The ship’s warning siren blared out. Sara hauled herself from her chair and scrambled towards the mess hall. Misfunctioning sirens, again. Only it wasn’t.
Armed and armoured guards stood at the entrance to the hall. Joss and Chu, it looked like, but she was waved through before she could say hello. As she looked around, everyone seemed to be in a similar state of disarray to herself. Some had clearly got out of bed, or the aquarec tank.
Ginko sat in the middle of the room, propped up on a large crate like it was a throne. She looked to be in charge of proceedings. The air crackled with tension. Despite the ominous feeling that this was some kind of mutiny, Shar was there, at the side, with the usual piles of manifests. It was as if Captain Kya-dono had received word that the usual all hands meeting was too dull, and had drafted Ginko in to give it some pep. On the other hand, there was that ominous sense of mutiny.
“Sara?” Ginko’s was curt. “I think that’s the last.” Kya-dono was, also ominously, not present.
Ginko turned slowly to survey the gathered colonists and started what felt like a pre-prepared speech.
“One hundred years yesterday, this ship left a small blue-green planet, known as earth. We all have the digitoids of families that still exist back there, ancestors we will never be reunited with.
“Our mission is a bold and brave one. We have been sent to rescue a dying species. The thrumbo lives for hundreds of years, and they are getting weaker with each successive generation. Who would have thought that a rare herb found only on Earth” - her tone was odd as she spat out the name of their Mother-world a second time - “would be the one thing that could stop the rot and start the next generation of thrumbo back on the road to genetic recovery. And on hearing this from the Oomazhi, our ancestors rushed to volunteer to help, out of the follow-love we have for all galactic life.... and the chance to get our hands on advanced mech tech by getting into the Oomazhi’s good books, of course.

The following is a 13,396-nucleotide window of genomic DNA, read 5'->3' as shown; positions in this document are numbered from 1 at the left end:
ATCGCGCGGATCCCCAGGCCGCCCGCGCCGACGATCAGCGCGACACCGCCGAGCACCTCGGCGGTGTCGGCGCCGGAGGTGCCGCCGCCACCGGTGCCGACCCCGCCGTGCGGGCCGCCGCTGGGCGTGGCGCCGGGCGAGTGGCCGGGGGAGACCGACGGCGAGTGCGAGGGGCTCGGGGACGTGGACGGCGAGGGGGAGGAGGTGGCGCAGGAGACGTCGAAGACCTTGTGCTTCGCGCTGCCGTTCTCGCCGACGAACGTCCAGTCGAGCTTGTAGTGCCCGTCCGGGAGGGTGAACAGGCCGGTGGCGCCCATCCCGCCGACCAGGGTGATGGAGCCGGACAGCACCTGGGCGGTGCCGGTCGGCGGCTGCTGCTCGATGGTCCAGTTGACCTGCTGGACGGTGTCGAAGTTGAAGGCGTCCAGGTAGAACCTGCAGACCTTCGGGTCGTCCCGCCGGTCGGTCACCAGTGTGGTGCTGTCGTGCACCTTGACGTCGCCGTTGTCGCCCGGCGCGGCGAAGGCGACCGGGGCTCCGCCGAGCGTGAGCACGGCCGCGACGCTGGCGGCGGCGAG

“Our great-grandparents set off one hundred years ago yesterday, in these stifling conditions that so effectively reduce our live span. They trained our grandparents and our parents as they started to die off. We were born on this ship, into this life, to carry on the torch so that our children’s children can be the ones to deliver the cryo-preserved root to Taoro, into the mouths of the next wave of baby Thrumbos.
“So here we are on our historic quest. Only” she paused a long time for dramatic effect and drew the next few words out “no-one asked me if I wanted to save a takking Thrumbo.”
And then all hell broke loose.
Principles of good security
By Ghaazadin Bvat, Chief Security Officer ATIC7142V
The magi came from the west. Don't they always? The rumours were that the magi were descended from the Old Ones, but few people got close enough to find out, and those that did were too scared to ask.
The magi, were literally magic. The clue is in the name. It's a funny business though, magic, and often it seemed as if the magi's magic was a rather complex form of taking credit for things that were going to happen anyway. No-one mentioned this in their presence. I imagine that the rumours met their ears eventually, or their magic allowed them to feel it out from among the other data created in reality.
Magi socialised with the Shah, and other important dynasties. Whoever the current Shah was, they were always very polite about the magi in public. Us non-magic people didn't get to sense what they said in private.
The room is quiet. At first it looks like there is no-one inside, because Alana isn't moving. She sits totally still, in the dark. She is thinking.
At her right hand is a small notification board. It blinks quietly. The message is from her parents, who live hundreds of light years away. It is not a notice of a death, or a birth, or another family event. It is a detailed description of a new idea.
Alana doesn't talk with her family much. They are pleasant people, and interesting - if you get them on to the right topics. They just never feature in her life. They are too far away, and too self-contained.